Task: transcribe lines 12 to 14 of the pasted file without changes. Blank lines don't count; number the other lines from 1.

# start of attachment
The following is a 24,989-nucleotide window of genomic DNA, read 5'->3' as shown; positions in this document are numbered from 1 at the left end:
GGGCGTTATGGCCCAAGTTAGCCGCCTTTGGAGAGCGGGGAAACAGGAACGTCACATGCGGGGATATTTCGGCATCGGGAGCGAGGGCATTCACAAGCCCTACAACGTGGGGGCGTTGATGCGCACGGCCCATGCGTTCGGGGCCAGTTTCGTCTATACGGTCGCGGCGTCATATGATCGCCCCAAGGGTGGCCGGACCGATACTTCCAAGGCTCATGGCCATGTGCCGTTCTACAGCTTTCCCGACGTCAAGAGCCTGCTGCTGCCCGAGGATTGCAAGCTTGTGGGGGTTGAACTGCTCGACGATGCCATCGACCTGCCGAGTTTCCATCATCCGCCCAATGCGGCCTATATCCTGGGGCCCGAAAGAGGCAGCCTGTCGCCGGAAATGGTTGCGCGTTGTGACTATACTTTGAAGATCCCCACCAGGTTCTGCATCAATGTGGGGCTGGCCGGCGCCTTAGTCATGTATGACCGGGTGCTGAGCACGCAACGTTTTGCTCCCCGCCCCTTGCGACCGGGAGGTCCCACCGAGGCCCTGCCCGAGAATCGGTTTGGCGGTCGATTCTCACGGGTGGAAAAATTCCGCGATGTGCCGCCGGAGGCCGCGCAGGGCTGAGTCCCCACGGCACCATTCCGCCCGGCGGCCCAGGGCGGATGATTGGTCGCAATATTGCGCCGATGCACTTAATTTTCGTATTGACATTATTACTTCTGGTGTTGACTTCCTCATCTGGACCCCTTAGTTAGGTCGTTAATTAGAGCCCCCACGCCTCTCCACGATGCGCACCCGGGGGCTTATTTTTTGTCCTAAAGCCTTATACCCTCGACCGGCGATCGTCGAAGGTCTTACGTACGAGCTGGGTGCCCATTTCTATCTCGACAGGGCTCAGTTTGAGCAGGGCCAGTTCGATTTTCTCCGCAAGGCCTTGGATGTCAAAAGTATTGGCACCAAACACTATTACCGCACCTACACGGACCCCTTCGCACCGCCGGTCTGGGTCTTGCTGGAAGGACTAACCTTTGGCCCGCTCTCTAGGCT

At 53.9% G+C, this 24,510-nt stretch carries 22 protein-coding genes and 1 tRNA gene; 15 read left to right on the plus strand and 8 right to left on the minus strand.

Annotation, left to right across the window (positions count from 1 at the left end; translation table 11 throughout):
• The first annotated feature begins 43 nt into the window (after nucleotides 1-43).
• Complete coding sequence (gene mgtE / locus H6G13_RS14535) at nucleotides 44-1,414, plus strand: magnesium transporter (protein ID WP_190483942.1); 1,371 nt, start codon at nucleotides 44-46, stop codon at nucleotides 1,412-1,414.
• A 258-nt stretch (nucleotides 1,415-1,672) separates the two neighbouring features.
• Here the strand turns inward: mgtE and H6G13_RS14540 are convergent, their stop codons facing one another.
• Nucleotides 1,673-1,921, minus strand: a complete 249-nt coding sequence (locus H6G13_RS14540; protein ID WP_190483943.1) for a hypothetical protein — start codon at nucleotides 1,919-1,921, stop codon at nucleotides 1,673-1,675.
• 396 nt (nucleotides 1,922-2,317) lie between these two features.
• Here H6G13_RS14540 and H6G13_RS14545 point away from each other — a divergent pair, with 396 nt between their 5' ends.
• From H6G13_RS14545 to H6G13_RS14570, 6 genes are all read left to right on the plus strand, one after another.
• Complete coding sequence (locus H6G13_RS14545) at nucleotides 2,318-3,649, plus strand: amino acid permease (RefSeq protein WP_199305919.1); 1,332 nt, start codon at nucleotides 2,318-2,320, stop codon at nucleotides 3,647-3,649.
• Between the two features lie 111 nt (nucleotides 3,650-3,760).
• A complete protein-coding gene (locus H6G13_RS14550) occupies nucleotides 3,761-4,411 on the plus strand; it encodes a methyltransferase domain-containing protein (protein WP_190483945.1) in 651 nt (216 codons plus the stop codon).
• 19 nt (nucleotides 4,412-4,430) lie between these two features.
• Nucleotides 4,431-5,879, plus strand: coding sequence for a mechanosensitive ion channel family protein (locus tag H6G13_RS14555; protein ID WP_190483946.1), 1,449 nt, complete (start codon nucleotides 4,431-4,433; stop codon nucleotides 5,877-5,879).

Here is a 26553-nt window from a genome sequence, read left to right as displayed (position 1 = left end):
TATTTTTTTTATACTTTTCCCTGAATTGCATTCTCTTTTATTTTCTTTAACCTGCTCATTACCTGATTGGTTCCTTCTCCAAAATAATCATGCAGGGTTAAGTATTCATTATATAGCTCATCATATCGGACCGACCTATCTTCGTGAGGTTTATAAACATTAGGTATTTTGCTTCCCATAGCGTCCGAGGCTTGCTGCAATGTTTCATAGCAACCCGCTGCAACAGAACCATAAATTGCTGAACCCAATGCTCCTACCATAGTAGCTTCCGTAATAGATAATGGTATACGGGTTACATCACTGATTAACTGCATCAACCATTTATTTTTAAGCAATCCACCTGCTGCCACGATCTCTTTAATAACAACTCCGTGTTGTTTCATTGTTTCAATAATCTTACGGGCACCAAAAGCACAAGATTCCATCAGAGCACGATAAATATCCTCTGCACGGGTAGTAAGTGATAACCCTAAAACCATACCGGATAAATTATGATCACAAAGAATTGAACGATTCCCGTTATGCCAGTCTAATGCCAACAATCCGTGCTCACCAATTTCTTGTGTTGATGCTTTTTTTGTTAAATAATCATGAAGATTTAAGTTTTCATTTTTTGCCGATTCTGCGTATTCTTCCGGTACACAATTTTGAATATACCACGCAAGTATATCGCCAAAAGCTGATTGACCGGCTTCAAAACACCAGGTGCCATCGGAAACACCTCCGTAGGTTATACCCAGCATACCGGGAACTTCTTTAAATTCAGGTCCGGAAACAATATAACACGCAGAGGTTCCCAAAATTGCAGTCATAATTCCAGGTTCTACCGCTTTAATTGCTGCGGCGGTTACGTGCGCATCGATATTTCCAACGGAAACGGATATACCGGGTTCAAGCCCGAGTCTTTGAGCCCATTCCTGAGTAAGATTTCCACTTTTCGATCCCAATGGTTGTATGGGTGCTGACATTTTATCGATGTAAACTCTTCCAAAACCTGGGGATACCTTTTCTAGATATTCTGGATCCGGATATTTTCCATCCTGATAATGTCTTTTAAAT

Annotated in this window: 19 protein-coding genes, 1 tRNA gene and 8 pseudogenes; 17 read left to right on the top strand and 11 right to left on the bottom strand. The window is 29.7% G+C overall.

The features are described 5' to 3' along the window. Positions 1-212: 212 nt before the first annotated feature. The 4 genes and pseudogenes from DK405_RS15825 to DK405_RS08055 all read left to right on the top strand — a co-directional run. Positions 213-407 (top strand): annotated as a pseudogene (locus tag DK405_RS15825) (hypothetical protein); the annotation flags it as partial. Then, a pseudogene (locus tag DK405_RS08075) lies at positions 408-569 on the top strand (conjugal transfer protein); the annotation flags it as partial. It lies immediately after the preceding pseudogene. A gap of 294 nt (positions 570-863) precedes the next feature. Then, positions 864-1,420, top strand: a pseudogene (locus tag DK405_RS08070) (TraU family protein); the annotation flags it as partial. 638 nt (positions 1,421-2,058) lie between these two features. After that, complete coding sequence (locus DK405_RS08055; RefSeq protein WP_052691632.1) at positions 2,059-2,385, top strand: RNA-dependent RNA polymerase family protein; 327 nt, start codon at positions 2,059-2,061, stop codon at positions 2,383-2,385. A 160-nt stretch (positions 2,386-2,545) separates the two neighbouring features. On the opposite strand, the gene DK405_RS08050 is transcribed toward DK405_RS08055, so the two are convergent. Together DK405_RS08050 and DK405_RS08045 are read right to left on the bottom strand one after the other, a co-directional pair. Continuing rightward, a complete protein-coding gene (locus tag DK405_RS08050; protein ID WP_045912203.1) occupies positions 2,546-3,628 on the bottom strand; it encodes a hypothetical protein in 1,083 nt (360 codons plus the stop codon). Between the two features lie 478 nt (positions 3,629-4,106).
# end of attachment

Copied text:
• From H6G13_RS14545 to H6G13_RS14570, 6 genes are all read left to right on the plus strand, one after another.
• Complete coding sequence (locus H6G13_RS14545) at nucleotides 2,318-3,649, plus strand: amino acid permease (RefSeq protein WP_199305919.1); 1,332 nt, start codon at nucleotides 2,318-2,320, stop codon at nucleotides 3,647-3,649.
• Between the two features lie 111 nt (nucleotides 3,650-3,760).